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Prepare for the Future

If low-cost RFID is going to disrupt the market for this technology, then now is the time for establish players to develop a strategy for the change that's on the horizon.
Jul 01, 2002July 1, 2002 - In last week's column, Get Ready for Disruption, I used GE Global eXchange Services (GXS), which runs the world's largest electronic data interchange network, as an example of a company that didn't respond to the threat from an inferior technology (i.e. - the Internet). A day after that column was posted on this Web site, General Electric announced it was selling 90 percent of GXS to technology buyout firm Francisco Partners for $800 million.

That raises an interesting question: If low-cost RFID is going to disrupt the market for more sophisticated – and expensive RFID tags – should existing vendors get out of the market now? Certainly, GE would have received more than $800 million if it had sold GXS three or four years earlier, before it became apparent to everyone that companies would gradually migrate away from EDI.

No one has asked me for my advice, but the nice thing about running your own publication is you get to give it anyway. My advice to established vendors would be to assess the threat now – before it's too late. Is the low-cost RFID system being promoted by the Auto-ID Center likely to catch on or not? (The odds of success seem to improve every day.) Are companies like Wal-Mart and Procter & Gamble serious about adopting low-cost RFID technology? (Very serious.)

If you agree that there's a good chance that the Auto-ID Center and its members will succeed, the next question is: How long will it take for a low-cost RFID system to catch on? Wal-Mart has an in-store prototype up and running now. Metro AG will have one by the end of the year. By next year, Alien Technology will be producing chips that cost less than 10 cents. My best guess at this point is companies will start deploying as early as 2004.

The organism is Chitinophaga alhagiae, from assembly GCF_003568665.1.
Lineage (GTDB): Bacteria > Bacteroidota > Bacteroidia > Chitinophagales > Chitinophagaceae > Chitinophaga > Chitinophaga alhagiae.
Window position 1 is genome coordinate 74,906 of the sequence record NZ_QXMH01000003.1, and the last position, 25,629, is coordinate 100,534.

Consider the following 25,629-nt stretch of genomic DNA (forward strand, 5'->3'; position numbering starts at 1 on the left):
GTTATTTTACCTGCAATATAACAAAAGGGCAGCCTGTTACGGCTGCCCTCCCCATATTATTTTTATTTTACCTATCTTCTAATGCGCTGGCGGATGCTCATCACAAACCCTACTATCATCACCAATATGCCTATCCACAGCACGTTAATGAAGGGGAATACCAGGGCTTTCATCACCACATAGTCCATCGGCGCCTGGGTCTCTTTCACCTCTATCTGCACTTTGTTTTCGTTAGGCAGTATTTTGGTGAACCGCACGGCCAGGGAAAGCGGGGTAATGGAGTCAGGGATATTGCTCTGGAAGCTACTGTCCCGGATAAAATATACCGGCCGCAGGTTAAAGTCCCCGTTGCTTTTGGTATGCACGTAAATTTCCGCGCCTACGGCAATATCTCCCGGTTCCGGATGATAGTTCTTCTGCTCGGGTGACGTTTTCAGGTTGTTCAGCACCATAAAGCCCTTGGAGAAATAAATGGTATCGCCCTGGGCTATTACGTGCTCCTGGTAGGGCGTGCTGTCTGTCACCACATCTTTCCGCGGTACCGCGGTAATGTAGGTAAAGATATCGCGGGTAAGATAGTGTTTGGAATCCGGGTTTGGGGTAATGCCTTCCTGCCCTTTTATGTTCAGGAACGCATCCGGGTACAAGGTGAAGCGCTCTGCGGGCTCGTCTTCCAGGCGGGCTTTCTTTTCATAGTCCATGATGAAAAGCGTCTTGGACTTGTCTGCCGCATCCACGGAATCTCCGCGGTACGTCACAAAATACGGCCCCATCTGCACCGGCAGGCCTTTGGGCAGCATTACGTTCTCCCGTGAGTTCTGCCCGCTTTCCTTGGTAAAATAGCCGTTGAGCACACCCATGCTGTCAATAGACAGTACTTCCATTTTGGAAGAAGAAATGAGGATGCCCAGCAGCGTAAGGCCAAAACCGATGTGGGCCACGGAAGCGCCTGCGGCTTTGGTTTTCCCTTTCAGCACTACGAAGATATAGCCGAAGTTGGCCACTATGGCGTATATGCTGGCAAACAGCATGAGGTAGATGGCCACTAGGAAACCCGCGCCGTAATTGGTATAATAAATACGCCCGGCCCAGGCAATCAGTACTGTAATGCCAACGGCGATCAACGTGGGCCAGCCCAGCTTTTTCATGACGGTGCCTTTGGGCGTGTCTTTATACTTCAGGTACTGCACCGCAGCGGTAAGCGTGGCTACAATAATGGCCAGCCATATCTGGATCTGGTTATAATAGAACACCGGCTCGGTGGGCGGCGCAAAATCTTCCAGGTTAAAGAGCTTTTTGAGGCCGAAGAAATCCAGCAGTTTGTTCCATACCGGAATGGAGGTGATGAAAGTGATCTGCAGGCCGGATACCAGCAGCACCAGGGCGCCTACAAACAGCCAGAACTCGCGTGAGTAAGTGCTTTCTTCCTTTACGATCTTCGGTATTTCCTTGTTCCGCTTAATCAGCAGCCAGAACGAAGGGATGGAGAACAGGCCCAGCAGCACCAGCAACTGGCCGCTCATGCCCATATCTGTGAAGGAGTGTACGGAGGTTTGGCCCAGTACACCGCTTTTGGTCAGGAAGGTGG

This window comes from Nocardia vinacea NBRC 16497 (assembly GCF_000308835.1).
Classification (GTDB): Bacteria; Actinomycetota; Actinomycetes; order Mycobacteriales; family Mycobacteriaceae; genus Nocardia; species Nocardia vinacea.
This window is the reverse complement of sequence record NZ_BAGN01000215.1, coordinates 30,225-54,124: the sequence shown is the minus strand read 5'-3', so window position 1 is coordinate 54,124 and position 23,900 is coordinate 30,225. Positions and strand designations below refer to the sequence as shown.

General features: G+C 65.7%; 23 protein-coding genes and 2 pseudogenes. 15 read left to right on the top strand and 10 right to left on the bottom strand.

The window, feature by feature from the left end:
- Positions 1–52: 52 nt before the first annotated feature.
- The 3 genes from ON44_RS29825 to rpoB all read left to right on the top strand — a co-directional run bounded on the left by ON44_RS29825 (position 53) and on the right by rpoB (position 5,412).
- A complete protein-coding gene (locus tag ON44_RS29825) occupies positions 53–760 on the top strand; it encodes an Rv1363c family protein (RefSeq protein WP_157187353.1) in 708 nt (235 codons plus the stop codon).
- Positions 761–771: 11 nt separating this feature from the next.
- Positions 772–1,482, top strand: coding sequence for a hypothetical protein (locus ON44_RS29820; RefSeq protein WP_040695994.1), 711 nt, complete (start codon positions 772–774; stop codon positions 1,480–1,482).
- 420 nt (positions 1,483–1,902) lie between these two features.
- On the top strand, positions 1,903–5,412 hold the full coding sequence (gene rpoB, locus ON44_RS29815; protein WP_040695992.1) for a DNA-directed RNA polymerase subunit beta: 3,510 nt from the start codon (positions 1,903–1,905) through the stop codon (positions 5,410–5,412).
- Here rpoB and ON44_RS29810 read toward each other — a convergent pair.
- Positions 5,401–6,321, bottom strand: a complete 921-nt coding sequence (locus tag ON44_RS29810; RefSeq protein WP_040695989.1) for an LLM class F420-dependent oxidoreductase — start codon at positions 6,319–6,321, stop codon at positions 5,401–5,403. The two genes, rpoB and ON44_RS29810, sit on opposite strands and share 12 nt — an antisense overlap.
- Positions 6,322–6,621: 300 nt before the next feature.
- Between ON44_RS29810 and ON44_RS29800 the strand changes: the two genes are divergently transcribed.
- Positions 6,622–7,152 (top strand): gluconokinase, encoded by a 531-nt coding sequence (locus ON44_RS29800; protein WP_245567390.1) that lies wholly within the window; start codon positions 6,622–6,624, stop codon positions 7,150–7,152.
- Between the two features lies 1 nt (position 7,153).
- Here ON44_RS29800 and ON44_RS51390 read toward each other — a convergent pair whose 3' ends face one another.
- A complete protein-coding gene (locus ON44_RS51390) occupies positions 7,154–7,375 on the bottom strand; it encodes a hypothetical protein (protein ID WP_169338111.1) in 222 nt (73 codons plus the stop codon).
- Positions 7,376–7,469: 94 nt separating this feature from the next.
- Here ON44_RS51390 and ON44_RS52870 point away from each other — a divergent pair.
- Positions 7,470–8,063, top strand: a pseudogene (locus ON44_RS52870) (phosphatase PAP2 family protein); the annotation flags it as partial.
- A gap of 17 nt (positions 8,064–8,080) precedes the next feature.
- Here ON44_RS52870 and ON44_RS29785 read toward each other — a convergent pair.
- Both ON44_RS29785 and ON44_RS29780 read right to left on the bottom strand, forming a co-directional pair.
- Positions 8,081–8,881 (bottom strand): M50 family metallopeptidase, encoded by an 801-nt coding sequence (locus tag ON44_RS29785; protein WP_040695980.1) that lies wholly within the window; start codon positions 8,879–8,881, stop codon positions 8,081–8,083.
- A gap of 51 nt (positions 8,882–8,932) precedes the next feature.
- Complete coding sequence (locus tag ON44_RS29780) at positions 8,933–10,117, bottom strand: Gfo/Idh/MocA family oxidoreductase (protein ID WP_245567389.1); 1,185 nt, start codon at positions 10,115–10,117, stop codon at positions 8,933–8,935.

So, you can assess the threat and then decide whether to bail out before the end of next year. Another option is to consider ways of dealing with the threat. If you are Philips Semiconductor or Texas Instruments, you could probably buy Alien Technology for a reasonable price and put yourself in the forefront of the new market. (You might have to hard time explaining to your shareholders and Wall Street why it's the right move.) Philips has already invested in Alien. Consider it a $2 million insurance policy.

The most intelligent option, in my view, is to assess the emerging market and see where you might play in it. Low-cost tags are necessary for tracking boxes of laundry detergent, but not every RFID tag in the supply chain is going to cost 5-cents and hold only a unique serial number. Companies may want more information stored on tags placed on pallets, totes or even certain items. There will be a market for smart sensors and advanced chips for interactive packaging, where the tag holds a serial number but also controls changes in the appearance of the item.

Savi Technology started off primarily as a hardware company, building a sophisticated RFID tracking system for the Department of Defense. The company still offers tags and electronic seals, but it has moved into software systems for tracking goods because there is an unexploited opportunity there. That was a savvy move in my view.

Systems integrators, reader makers and everyone else in the RFID business are going to be affected by the emergence of low-cost RFID. You can either ride the wave or be crushed by it.

The problem is not the lack of opportunity; the problem is denial. Established vendors think low-cost RFID will never happen. Denial is common in business. GXS suffered from it. So did Microsoft when Netscape came a long, and so did Barnes & Noble when a goofy guy named Jeff Bezos thought he was going to sell books online. All of those companies waited until the threat became so obvious they couldn't deny it any more. That gave the startups the time they needed to gain a foothold in the new market and meant the established players had to spend more time and effort to respond.

If you are an established RFID vendor, distributor, or integrator, you can't afford to live in denial. Now is the time to start developing the markets, strategies an expertise that will enable you to not just survive but to thrive in the much larger, much more lucrative market that's emerging. I have no doubt that in two years someone out there is going to pay a six-figure sum to McKinsey or Giga or AMR Research and get the same advice I'm offering for $189 a year now.

Even if I'm wrong about the Auto-ID Center's potential for success or the timing of adoption, by acting now the worst you can do is waist a little effort. Isn't it better to risk a few man-hours assessing the threat than risk becoming another GXS?

Mark Roberti is the Editor of RFID Journal. If you would like to comment on this article or submit your own, send e-mail to mroberti@rfidjournal.com.
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